Of course, you have access to all those extensions in the Chrome Web Store and as I said earlier you also have access to all the apps available in the Google Play Store. Now some apps aren’t exactly optimized for tablets they’re made for phones so whenever you open some apps they might look a bit strange on the tablet but hopefully, that will be addressed on in in the future and more apps can probably be optimized for the tablets.

Chrome OS does not feel as smooth when you’re using it in the tablet mode that’s kind of ironic because this is a tablet. Although, Chrome OS is new too and is mostly optimized for the desktop experience.

They’re still tweaking the software and it’ll probably get better in the near future with updates. But right now if you’re like running 10 apps in the background and you’re trying to switch between those apps you will definitely feel that the tablet it’s slowing down and that’s not something that usually happens in the desktop mode.

Keyboard And TouchPad:

Moving on to the keyboard which you will have to buy separately attaches to the tablet with magnets and every time you attach the keyboard the tablet switches to a desktop mode so it gives you a more laptop-like experience.

The tablet feel is more like a Windows machine like we can move apps on the screen, you can make the window smaller or bigger and so on. It feels more like a laptop and this is the way that I have been using the tablet 95% of the time.

There is a magnetic flap on the back that attaches to the back of the tabletop which allows you to move it higher or lower so you can adjust the viewing angle and as long as you use these on a desk it works really really good.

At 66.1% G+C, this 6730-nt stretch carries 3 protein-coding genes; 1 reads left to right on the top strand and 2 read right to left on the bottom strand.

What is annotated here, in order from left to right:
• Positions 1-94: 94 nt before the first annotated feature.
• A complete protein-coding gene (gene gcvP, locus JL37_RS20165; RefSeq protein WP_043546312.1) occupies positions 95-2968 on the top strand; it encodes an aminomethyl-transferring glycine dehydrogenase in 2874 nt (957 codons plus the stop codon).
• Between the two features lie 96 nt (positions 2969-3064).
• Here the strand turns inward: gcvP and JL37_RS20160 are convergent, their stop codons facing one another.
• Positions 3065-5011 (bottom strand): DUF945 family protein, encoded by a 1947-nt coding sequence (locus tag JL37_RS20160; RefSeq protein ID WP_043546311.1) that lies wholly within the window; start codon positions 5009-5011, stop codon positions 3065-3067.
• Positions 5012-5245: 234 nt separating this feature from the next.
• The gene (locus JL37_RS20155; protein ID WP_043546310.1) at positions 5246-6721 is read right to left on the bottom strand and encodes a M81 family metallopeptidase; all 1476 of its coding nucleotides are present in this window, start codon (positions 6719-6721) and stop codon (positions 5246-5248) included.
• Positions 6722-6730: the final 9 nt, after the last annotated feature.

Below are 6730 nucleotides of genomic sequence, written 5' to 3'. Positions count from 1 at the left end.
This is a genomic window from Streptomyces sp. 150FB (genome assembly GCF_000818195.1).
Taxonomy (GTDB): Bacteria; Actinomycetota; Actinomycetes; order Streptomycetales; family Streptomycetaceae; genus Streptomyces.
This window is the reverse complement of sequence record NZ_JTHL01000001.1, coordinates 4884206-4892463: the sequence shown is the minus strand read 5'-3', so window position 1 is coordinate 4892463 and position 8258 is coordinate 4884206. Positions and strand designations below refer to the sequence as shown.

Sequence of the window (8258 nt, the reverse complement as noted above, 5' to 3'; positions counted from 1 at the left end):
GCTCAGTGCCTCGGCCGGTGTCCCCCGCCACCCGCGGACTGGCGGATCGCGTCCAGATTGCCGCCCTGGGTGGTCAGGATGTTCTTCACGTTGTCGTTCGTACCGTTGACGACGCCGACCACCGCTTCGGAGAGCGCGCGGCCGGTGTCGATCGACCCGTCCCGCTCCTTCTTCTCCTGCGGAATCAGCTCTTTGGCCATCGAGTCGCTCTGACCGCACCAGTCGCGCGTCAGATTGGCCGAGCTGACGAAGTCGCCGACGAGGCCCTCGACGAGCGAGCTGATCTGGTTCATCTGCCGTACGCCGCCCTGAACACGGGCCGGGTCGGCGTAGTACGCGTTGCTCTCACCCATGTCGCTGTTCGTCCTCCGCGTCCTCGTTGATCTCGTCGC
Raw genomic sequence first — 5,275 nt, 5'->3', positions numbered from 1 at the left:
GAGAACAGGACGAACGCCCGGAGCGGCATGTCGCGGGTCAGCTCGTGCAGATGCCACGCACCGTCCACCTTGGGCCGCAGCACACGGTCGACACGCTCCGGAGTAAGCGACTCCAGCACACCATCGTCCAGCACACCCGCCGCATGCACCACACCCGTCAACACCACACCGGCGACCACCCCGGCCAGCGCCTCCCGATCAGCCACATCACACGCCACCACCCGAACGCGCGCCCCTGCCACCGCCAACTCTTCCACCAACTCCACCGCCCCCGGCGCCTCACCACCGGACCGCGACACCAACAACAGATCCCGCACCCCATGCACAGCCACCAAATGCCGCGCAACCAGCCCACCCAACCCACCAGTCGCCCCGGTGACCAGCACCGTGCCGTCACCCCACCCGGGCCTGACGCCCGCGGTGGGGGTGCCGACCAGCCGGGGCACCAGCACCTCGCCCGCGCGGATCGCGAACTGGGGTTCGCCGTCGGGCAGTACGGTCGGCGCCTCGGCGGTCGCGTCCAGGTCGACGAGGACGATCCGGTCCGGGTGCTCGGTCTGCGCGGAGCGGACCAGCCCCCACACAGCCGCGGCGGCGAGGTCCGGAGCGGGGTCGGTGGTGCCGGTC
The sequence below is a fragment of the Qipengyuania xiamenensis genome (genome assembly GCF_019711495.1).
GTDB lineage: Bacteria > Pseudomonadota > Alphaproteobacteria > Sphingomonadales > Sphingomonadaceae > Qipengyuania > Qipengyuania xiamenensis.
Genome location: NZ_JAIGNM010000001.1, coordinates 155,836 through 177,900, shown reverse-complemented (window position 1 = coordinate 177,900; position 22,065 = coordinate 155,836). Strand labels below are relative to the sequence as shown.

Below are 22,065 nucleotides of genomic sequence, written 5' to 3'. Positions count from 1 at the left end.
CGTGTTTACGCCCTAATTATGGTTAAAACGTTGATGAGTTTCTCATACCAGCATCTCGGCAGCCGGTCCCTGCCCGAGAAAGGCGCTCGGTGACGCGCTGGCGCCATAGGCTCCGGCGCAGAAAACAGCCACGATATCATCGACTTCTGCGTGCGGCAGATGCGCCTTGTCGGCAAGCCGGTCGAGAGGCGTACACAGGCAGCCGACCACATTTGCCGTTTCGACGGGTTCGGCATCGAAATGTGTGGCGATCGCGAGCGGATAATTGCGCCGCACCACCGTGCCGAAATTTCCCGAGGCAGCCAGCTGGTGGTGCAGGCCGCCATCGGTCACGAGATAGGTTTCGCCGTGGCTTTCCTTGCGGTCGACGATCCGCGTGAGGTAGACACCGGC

The keyboard has round keys that are backlit. It will take you a few days to get used to the round keys but once you start getting used to it you will notice that you’re typing a bit faster than you would on a regular keyboard and as I said if you’re using these on a desk it works really really great.

Image by Android Central

Also, the touchpad works really good as well but if you’re coming from a Windows machine it may take you a day or two to get used to the new gestures for example; to right click you actually tap on the touchpad with two fingers and so stuff like that but after a couple of days of using this you shouldn’t have any issues.

Now if you don’t use this on a desk and you try using it on your lap as you would on a standard laptop well then it doesn’t work and the keyboard kind of moves left right and sometimes it even presses on the touchpad by mistake so make sure to keep that in mind.

Camera:

I was kind of hoping that the cameras would be just as good as on the Pixel 3 phone but they aren’t that good. There is a portrait mode in there as well so if you do want to take pictures with this tablet you can but don’t expect the pictures to look that amazing. I mean they still look good for a tablet but not as good as on the Pixel phones.

Final Verdict:

To conclude this video, the pixel slate is an absolutely amazing device. I love the screen and the speakers on it which provide really good media streaming experience. The battery life is also great and the performance in desktop mode is on point but keep in mind that it costs around $1,300 for which you can get a good laptop that can run full-sized desktop apps.